Monday, December 2, 2019

Book Review: Transformed by Truth

Transformed by Truth: How to Study the Bible as a Teen. Katherine Forster. 2019. Crossway Books. 208 pages. [Source: Review copy]

First sentence: When I was eight, the Bible was boring.

What sets Transformed by Truth apart from other books about how to read and study the Bible is the fact that it's written specifically for a teen audience. The author's intent is to get (more) TEENS to actually read and actually study the Bible for themselves. This comes at a time when many professing adults do not actually-actually read or study the Bible. At least if stats are accurate. (Have you ever wondered who is being surveyed?)

The contents of this one could easily be applicable to teens and adults alike. True some of the narrative is recounting the author's experiences as a teen (and she comes across as a young or younger author) and focuses on a few things that would only apply to teens (living with parents, going to school most of the year, studying for tests, deciding electives and hobbies, choosing colleges, deciding career and life goals). But the mechanics of HOW to read the Bible are the same no matter if you're fifteen or fifty-five.

The first five chapters focus on the WHY of Bible reading and Bible study. These chapters are inspiring and encouraging. Often filled with quotes from some of my favorite theologians (aka John Piper, J.I. Packer, John Calvin, etc.)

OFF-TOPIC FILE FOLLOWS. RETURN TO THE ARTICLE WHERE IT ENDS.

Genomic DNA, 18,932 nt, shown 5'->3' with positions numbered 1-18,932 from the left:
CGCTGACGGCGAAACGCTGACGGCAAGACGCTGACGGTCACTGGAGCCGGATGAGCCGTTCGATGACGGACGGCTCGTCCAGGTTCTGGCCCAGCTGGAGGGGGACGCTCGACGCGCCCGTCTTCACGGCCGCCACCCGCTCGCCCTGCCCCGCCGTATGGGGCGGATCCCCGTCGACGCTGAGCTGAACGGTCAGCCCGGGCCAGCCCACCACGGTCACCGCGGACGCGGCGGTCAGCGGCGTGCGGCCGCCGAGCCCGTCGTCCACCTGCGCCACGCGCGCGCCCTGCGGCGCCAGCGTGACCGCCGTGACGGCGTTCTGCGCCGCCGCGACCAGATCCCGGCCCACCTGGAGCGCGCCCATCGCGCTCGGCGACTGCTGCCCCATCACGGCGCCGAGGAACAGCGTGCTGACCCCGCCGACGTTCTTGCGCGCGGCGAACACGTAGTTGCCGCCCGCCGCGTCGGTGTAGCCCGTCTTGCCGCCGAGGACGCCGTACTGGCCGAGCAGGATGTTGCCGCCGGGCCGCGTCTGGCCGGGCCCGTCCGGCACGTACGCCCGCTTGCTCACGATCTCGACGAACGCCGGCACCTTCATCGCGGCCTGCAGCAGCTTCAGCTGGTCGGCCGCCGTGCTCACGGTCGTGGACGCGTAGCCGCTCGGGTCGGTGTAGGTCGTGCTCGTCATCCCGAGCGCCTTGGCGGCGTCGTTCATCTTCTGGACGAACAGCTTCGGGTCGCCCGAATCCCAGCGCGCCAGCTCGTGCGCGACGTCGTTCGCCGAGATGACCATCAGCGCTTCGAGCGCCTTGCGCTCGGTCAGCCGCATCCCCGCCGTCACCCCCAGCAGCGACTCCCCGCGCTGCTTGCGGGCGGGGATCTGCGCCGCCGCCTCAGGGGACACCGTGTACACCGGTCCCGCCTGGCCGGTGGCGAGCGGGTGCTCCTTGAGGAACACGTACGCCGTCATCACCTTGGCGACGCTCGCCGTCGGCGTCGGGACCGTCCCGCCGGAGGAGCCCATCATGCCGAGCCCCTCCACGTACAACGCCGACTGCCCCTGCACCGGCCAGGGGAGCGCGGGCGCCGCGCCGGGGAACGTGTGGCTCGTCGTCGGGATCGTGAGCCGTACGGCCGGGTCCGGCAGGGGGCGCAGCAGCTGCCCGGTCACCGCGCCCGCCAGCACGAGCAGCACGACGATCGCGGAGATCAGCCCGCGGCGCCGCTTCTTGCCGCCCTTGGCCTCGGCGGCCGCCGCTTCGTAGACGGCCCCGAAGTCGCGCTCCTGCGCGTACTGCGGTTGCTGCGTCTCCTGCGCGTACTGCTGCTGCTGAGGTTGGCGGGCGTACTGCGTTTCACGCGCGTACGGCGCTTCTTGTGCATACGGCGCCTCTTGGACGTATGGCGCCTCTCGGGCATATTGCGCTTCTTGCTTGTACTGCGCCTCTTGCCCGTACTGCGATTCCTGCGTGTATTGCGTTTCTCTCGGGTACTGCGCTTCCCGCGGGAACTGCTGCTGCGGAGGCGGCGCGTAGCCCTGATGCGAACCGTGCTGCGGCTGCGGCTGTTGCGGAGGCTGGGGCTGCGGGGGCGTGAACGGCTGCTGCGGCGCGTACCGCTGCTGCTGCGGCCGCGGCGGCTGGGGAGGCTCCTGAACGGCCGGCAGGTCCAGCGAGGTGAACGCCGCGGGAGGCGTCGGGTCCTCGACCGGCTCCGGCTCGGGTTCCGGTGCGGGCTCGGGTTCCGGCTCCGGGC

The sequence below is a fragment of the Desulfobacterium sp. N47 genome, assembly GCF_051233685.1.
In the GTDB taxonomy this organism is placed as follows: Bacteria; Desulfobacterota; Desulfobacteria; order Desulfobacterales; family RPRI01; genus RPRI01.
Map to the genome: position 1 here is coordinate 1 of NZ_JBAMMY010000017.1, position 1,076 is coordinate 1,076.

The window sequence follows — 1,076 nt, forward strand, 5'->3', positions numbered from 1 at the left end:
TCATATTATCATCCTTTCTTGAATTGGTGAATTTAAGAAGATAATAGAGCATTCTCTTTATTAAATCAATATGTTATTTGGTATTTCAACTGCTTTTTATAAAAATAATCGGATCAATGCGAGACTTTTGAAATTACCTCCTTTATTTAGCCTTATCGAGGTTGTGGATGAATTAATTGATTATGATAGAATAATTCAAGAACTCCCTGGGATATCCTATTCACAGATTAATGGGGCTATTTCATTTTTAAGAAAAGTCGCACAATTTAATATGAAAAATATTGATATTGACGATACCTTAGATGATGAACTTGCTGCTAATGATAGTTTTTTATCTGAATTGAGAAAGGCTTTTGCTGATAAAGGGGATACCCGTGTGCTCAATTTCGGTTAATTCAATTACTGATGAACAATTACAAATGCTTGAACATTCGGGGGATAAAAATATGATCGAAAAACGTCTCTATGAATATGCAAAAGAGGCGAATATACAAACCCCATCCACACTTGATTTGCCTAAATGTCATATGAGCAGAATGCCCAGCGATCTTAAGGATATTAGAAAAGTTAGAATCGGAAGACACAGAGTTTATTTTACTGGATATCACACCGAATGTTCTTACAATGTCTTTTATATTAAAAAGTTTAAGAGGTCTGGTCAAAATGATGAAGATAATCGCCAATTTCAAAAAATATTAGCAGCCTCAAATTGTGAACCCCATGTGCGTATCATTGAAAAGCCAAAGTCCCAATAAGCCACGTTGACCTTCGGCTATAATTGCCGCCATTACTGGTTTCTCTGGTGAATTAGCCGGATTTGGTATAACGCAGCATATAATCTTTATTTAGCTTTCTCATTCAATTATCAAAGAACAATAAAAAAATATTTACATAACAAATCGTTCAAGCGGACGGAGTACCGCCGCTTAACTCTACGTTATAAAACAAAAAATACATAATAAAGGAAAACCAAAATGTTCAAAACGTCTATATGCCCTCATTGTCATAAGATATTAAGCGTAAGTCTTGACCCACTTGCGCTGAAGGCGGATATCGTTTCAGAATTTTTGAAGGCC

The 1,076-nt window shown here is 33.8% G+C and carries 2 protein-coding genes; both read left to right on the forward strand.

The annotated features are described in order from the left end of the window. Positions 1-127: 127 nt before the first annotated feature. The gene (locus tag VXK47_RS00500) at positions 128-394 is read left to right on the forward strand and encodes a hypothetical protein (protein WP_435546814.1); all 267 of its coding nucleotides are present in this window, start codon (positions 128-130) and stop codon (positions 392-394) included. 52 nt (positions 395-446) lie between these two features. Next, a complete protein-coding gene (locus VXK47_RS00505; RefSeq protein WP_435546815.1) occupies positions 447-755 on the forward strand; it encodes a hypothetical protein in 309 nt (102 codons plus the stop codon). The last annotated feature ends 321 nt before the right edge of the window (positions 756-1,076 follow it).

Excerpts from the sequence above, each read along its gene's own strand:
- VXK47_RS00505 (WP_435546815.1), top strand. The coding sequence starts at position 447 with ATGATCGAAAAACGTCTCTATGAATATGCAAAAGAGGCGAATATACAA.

The last five chapters focus on the HOW of Bible study. The study method recommended throughout this one is the INDUCTIVE BIBLE STUDY method. And this method can be intimidating--very intimidating--for many adults.

I love the idea of loving this one. I do. I love, love, love reading the Bible. I do. I always have. Or almost always, always. I became a Christian at age 8. I found the Bible far from boring. Of course, I wasn't trying to read it cover-to-cover. I wasn't aiming to read and understand every verse of every chapter of every book. There were sections of the Bible that I read often, very often. There were sections of the Bible I didn't even pretend to attempt before going to college. (I was about seventeen or eighteen before I read the WHOLE Bible.) I did often find myself feeling alone and out of sorts with others because I did read my Bible and actually enjoy it. (Not that I had a great grasp of all points of theology; I didn't. I cringe when I think back on some of my theology.)

I love the QUESTIONS section which ends each chapter. I think these are well done and take the book to the next level.

Does Forster expect too much of her readers?! Or do we expect too little from ourselves and others?!

© Becky Laney of Operation Actually Read Bible

No comments: